As a result of Jan’s prolific wargame building project we now have many more buildings than we could ever use on one table. This prompted me to redesign the size of towns on the wargames table.
We now represent a city with four scenic squares and about 15 buildings. A town would half that size that is two scenic squares and about 7 buildings. A village is one scenic square and 3 or 4 buildings.
About three or four months ago I redesigned all of the campaign tactical maps to make the battlefields more crowded. The aim was to have one city or town, one village and one farm on each battlefield. In addition I would make more use of my collection of trees and broken ground/marsh.
We have just wargamed our first major battle using one of the more crowded battlefields. A major battle has three or four corps per side, in this case four per side.
The photo above shows the wargames table at the end of the battle. The stars indicate brigades which have received casualties. Red markers indicate brigades in rout. But the interesting feature if how the various terrain channels movement.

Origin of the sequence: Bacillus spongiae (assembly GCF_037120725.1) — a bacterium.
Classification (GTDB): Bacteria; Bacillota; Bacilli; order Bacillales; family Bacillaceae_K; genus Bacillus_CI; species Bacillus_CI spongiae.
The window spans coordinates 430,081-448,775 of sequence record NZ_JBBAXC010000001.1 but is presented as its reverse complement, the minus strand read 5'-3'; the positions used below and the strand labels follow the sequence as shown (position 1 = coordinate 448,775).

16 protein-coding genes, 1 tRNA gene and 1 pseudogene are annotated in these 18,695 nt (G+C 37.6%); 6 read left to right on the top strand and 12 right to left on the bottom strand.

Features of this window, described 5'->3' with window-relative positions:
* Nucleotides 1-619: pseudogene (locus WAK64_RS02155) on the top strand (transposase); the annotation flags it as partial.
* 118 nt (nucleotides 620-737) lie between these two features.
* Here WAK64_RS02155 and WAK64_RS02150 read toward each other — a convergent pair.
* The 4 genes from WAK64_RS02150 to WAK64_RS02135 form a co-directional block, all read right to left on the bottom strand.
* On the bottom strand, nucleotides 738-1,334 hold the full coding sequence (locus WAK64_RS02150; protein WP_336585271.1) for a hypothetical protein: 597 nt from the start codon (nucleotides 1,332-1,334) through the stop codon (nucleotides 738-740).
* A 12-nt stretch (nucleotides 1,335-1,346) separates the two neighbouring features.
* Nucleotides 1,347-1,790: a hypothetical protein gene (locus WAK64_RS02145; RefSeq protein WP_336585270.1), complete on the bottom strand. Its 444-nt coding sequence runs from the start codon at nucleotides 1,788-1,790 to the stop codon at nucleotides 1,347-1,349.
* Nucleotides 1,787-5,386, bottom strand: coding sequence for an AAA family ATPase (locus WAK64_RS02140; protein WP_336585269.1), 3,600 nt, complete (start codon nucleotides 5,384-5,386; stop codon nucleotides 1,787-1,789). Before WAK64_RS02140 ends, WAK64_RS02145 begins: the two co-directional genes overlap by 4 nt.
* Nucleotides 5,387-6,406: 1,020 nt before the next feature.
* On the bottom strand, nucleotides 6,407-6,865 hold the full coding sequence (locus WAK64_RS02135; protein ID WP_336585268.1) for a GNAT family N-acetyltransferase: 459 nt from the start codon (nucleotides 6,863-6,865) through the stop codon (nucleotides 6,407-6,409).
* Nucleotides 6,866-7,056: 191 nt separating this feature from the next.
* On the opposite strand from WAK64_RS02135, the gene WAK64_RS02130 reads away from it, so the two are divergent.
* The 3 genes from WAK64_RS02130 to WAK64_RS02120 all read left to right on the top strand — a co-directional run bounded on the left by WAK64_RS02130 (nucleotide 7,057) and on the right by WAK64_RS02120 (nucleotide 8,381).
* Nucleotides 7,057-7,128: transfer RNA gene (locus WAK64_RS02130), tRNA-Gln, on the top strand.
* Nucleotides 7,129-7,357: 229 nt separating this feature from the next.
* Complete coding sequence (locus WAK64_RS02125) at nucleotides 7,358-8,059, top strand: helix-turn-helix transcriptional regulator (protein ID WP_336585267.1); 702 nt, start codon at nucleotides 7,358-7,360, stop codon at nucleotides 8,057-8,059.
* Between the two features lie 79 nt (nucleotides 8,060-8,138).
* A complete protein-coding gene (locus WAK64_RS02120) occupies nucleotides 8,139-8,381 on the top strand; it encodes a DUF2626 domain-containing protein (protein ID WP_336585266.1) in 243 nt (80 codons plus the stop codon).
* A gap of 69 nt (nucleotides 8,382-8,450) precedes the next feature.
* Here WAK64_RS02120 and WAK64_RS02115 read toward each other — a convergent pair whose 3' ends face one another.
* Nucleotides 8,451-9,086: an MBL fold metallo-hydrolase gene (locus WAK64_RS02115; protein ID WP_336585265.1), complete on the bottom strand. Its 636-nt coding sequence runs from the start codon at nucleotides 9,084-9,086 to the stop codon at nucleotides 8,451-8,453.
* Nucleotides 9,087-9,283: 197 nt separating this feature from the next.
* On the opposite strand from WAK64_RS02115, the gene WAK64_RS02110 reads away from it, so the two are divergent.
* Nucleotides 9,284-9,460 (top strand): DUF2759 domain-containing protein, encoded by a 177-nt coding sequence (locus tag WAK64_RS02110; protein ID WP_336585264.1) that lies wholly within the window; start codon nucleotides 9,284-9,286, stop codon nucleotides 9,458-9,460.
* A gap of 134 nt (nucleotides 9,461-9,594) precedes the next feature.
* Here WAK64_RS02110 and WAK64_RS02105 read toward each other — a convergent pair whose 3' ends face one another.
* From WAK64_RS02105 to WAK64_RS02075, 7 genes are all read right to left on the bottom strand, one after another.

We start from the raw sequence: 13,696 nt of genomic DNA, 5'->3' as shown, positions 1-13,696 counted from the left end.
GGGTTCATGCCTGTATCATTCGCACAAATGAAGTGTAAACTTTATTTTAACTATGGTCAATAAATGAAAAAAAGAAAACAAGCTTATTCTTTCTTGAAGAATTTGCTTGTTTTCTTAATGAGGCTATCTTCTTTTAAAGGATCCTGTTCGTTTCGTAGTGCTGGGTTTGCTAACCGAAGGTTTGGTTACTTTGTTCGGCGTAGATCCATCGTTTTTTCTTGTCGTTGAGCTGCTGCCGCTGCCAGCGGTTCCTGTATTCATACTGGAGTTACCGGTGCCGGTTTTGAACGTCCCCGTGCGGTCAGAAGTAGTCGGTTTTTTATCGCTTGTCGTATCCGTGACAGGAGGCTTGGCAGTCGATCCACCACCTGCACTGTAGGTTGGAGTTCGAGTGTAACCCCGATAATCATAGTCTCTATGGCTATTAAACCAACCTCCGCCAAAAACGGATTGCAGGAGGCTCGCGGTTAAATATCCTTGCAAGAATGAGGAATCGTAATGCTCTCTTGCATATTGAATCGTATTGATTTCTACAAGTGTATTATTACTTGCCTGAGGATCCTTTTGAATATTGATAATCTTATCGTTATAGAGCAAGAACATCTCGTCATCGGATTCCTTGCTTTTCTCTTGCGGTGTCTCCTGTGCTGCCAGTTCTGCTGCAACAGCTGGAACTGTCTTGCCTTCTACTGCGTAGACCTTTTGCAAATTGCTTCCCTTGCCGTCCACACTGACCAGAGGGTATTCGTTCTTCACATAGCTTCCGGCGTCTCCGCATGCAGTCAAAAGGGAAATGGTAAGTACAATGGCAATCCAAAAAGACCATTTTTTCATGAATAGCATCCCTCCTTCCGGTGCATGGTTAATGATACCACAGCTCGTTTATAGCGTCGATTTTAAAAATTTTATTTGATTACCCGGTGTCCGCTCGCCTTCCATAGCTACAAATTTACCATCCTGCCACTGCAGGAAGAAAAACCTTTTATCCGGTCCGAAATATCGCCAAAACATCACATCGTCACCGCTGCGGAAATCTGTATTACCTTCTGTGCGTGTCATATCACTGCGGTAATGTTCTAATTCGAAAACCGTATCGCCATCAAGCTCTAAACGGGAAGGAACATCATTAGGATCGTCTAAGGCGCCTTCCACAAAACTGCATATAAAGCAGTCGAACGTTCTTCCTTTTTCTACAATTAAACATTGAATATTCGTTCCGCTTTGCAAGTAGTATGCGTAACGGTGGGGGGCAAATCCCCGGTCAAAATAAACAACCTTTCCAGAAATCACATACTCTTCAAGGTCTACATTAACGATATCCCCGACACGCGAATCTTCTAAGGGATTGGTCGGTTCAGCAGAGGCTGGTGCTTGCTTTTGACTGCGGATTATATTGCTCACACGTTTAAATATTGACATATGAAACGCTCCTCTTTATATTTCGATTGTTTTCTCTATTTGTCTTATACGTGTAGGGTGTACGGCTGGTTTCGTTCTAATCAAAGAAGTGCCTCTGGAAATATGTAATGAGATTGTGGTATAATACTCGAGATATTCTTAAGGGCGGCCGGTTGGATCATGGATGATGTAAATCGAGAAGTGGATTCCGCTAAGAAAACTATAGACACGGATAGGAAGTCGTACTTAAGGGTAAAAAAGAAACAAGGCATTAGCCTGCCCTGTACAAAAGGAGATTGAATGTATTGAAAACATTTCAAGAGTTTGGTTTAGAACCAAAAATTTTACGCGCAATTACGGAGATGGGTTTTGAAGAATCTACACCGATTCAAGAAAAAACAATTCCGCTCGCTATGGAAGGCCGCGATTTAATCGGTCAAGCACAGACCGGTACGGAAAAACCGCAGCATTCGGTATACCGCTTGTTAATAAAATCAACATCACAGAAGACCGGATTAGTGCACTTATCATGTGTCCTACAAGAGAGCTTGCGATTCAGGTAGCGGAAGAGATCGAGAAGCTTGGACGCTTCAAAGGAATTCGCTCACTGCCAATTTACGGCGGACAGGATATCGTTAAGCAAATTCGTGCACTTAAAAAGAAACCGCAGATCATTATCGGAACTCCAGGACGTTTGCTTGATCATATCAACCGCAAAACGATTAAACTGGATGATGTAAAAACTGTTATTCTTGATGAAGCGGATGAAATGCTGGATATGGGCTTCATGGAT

On the right he city of four terrain squares covers all of one 2x2 foot square. Marsh either side of the city further breaks up movement.
In the centre the farm at the top, and village bottom, both provide strong points to fight over. The woods in the middle was the most fought over piece of scenery on the table. Again movement is channelled between the three terrain features.
On the left the woods and a small hill channel movement, both advancing to attack and for brigades in rout.
I commanded the attacking army, and it was immediately obvious that it would be quite difficult to find sufficient space to deploy and attack all four corps. Gone were the carefree days of wide open spaces where two or three corps could advance abreast.
It made the resulting wargame much more interesting. Initial deployment became much more important. Once a corps was deployed it was very difficult to move north or south. As always one corps was deployed in each 2x2 foot squares. The reserve corps was deployed in the centre square, and could not move either north or south without a considerable delay.